Pitt QB Kenny Pickett: 2 mocks
NFL.com analysis: "Pickett has five years of game experience and four years of starting experience for Pitt. He's a fairly toolsy pocket passer with good mobility. He operated in a passing scheme featuring vertical concepts that created big-play opportunities but left food on the plate when he failed to play chess against the back-end of the coverage. Pickett works with average anticipation but drives the ball with good velocity, which should help him shine in pre-draft passing drills. Pickett's touch and placement need work, but his accuracy stats were damaged by an inordinate amount of drops throughout his career. The top indicator for future success or failure will likely rest in a team's ability to build Pickett's trust, poise and discipline from the pocket. He can make all the throws, but he'll only be able to execute against disguised fronts and NFL pressure if he's willing to hang in and win with his eyes first. He carries a boom/bust label, but the 2021 tape and productivity showed off his potential to become a good starter in time.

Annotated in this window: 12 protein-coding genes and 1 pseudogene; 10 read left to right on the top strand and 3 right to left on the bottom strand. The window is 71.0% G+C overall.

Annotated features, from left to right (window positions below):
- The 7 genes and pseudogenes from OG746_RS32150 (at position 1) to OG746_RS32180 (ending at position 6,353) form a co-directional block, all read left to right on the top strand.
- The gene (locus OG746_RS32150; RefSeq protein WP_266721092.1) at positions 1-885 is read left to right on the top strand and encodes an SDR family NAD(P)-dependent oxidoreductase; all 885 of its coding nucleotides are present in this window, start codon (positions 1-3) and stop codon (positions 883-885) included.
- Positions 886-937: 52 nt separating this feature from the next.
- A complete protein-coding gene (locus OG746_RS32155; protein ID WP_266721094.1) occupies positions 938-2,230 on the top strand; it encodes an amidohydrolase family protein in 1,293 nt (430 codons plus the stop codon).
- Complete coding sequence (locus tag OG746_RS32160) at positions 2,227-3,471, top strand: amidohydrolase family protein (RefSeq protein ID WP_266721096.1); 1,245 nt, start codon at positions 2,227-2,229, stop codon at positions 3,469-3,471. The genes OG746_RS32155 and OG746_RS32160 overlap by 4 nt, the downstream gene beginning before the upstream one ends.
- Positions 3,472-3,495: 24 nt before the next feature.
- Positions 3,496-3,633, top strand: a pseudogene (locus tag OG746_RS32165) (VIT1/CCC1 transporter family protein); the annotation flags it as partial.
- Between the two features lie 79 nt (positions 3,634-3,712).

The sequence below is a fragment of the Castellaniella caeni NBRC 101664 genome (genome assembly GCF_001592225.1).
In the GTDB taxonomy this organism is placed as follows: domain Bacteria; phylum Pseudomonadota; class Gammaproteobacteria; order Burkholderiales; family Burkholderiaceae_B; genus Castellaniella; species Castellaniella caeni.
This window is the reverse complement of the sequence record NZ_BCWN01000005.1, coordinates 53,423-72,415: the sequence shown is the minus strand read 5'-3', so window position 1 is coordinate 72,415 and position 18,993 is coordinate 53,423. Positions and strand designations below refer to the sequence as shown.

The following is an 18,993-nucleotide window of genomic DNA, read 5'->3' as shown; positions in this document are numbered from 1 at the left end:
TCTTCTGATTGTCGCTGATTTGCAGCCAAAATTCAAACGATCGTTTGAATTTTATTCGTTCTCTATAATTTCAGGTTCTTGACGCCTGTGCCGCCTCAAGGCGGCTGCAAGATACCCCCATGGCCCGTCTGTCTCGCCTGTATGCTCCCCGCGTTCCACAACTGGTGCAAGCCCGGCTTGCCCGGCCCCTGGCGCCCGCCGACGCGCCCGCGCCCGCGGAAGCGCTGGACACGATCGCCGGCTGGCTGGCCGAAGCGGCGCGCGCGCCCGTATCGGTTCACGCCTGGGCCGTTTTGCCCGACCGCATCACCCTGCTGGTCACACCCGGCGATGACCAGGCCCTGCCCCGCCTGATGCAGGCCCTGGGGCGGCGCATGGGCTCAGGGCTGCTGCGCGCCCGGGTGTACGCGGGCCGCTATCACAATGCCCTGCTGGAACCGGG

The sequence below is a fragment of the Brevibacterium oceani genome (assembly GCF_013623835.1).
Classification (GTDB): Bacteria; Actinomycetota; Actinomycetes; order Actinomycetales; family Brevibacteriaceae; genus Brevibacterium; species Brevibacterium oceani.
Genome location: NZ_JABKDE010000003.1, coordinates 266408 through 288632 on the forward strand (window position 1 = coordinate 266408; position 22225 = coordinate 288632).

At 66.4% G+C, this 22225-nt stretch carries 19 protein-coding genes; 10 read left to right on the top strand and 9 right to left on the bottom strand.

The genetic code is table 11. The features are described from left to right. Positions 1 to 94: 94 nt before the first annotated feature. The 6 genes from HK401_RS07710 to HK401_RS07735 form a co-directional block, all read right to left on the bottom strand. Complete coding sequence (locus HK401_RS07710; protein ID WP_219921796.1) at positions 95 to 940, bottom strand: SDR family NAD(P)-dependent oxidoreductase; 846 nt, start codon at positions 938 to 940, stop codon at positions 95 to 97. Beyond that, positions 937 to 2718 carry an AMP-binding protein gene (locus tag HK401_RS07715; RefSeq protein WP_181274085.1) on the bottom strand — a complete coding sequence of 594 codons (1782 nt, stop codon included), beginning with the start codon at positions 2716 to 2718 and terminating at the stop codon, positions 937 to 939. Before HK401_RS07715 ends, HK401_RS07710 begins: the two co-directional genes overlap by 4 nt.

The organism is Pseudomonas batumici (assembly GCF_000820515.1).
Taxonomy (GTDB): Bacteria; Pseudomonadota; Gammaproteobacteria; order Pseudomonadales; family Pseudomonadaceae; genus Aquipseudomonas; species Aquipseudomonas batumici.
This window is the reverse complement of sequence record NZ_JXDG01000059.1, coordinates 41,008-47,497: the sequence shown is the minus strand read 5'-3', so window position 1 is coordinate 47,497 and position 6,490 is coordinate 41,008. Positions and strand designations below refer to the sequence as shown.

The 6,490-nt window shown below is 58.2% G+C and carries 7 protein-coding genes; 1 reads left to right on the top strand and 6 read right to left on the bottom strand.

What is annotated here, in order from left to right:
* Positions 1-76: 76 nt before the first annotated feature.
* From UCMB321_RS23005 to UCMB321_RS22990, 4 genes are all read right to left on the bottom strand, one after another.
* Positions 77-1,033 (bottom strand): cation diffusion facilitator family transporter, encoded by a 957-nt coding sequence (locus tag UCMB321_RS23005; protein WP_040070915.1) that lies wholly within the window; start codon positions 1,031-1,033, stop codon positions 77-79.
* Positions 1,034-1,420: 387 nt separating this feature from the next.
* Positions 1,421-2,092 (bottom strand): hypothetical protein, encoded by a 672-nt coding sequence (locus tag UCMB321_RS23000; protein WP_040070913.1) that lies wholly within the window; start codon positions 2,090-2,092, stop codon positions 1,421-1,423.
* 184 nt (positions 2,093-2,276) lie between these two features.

Georgia WR George Pickens: 2 mocks
NFL.com analysis: "Lanky perimeter wideout with exciting ball skills but in desperate need of additional play strength and a clean bill of health. Resilient to make it back so quickly after an ACL tear, but needs to show quick-cutting ability for route-running. Pickens possesses borderline elite ball skills with in-air adjustments, strong hands and an enormous catch radius. However, he fails to put defenders on his hip and command the catch space to make his work less cluttered. The routes need more polish and physicality but he has the athletic ability to become a viable target on all three levels as a likely Day 2 draft pick with a little wider gap between ceiling and floor than NFL teams might like."
Cincinnati WR Alec Pierce: 2 mocks